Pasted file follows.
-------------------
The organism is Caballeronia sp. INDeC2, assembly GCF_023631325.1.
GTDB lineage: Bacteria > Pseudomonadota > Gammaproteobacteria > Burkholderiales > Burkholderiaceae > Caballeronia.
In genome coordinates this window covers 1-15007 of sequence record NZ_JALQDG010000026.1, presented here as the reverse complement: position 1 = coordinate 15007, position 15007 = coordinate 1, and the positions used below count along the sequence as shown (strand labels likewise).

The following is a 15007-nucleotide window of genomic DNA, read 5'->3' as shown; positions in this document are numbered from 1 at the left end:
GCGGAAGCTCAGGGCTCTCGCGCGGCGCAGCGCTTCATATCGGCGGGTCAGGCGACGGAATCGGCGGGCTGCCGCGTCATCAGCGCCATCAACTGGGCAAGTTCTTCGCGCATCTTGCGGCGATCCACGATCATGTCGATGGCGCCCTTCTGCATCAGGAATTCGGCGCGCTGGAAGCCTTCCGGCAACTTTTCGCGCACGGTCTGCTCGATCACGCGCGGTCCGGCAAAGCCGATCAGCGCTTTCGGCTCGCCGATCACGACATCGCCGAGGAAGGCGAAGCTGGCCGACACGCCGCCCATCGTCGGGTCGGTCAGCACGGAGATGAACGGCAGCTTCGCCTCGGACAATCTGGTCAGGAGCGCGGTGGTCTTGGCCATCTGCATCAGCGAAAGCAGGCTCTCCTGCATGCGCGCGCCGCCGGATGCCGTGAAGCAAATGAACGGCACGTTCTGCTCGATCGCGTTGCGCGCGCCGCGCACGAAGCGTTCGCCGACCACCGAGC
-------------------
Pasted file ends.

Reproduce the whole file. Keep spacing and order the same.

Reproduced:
The organism is Caballeronia sp. INDeC2, assembly GCF_023631325.1.
GTDB lineage: Bacteria > Pseudomonadota > Gammaproteobacteria > Burkholderiales > Burkholderiaceae > Caballeronia.
In genome coordinates this window covers 1-15007 of sequence record NZ_JALQDG010000026.1, presented here as the reverse complement: position 1 = coordinate 15007, position 15007 = coordinate 1, and the positions used below count along the sequence as shown (strand labels likewise).

The following is a 15007-nucleotide window of genomic DNA, read 5'->3' as shown; positions in this document are numbered from 1 at the left end:
GCGGAAGCTCAGGGCTCTCGCGCGGCGCAGCGCTTCATATCGGCGGGTCAGGCGACGGAATCGGCGGGCTGCCGCGTCATCAGCGCCATCAACTGGGCAAGTTCTTCGCGCATCTTGCGGCGATCCACGATCATGTCGATGGCGCCCTTCTGCATCAGGAATTCGGCGCGCTGGAAGCCTTCCGGCAACTTTTCGCGCACGGTCTGCTCGATCACGCGCGGTCCGGCAAAGCCGATCAGCGCTTTCGGCTCGCCGATCACGACATCGCCGAGGAAGGCGAAGCTGGCCGACACGCCGCCCATCGTCGGGTCGGTCAGCACGGAGATGAACGGCAGCTTCGCCTCGGACAATCTGGTCAGGAGCGCGGTGGTCTTGGCCATCTGCATCAGCGAAAGCAGGCTCTCCTGCATGCGCGCGCCGCCGGATGCCGTGAAGCAAATGAACGGCACGTTCTGCTCGATCGCGTTGCGCGCGCCGCGCACGAAGCGTTCGCCGACCACCGAGC